Search for secluded dark matter with 6 years of IceCube data --- Christoph Toennis
July 05, 2021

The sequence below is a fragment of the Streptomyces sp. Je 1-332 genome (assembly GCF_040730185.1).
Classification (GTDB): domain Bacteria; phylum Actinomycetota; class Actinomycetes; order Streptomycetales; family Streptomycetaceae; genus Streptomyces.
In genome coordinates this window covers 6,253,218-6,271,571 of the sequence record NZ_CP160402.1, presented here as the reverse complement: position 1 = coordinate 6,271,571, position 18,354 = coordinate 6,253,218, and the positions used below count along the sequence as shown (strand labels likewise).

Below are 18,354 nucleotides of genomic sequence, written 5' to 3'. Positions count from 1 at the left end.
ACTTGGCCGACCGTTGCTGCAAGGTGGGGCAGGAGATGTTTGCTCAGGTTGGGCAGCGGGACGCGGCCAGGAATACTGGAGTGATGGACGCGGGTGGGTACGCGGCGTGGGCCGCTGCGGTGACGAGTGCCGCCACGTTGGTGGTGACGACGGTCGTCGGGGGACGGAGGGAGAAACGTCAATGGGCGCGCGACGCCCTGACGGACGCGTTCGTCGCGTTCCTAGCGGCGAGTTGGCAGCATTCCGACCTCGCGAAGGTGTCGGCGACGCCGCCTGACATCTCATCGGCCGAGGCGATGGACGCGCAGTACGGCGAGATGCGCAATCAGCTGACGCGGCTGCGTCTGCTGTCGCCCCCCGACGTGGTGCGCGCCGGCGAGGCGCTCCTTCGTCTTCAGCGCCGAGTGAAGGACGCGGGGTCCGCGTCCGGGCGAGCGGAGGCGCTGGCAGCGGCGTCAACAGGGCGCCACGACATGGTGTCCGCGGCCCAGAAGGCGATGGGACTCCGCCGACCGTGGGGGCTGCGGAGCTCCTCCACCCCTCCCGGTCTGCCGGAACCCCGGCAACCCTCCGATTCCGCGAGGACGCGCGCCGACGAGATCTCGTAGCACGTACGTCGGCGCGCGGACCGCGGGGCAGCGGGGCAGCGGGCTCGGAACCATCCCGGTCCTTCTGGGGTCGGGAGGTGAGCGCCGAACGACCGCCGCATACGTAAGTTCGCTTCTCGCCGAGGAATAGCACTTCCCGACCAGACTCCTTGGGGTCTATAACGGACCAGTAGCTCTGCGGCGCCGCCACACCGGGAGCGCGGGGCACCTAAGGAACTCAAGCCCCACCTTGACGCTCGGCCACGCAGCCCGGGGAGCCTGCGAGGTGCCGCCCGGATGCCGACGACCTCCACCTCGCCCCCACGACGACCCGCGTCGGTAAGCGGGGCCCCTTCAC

The IceCube neutrino observatory--installed in the Antarctic ice--is the largest neutrino telescope to date. It consists of 5,160 photomultiplier-tubes spread among 86 vertical strings making a total detector volume of more than a cubic kilometer. IceCube detects neutrinos via Cherenkov light emitted by charged relativistic particles produced when a neutrino interacts in or near the detector. The detector is particularly sensitive to high-energy neutrinos of due to its size and photosensor spacing. In this analysis we search for dark matter that annihilates into a metastable mediator that subsequently decays into Standard Model particles. These models yield an enhanced high-energy neutrino flux from dark matter annihilation inside the Sun compared to models without a mediator. Neutrino signals that are produced directly inside the Sun are strongly attenuated at higher energies due to interactions with the solar plasma. In the models considered here, the mediator can escape the Sun before producing any neutrinos, thereby avoiding attenuation. We present the results of an analysis of six years of IceCube data looking for dark matter in the Sun. We consider mediator lifetimes between 1 ms to 10 s and dark matter masses between 200 GeV and 75 TeV.
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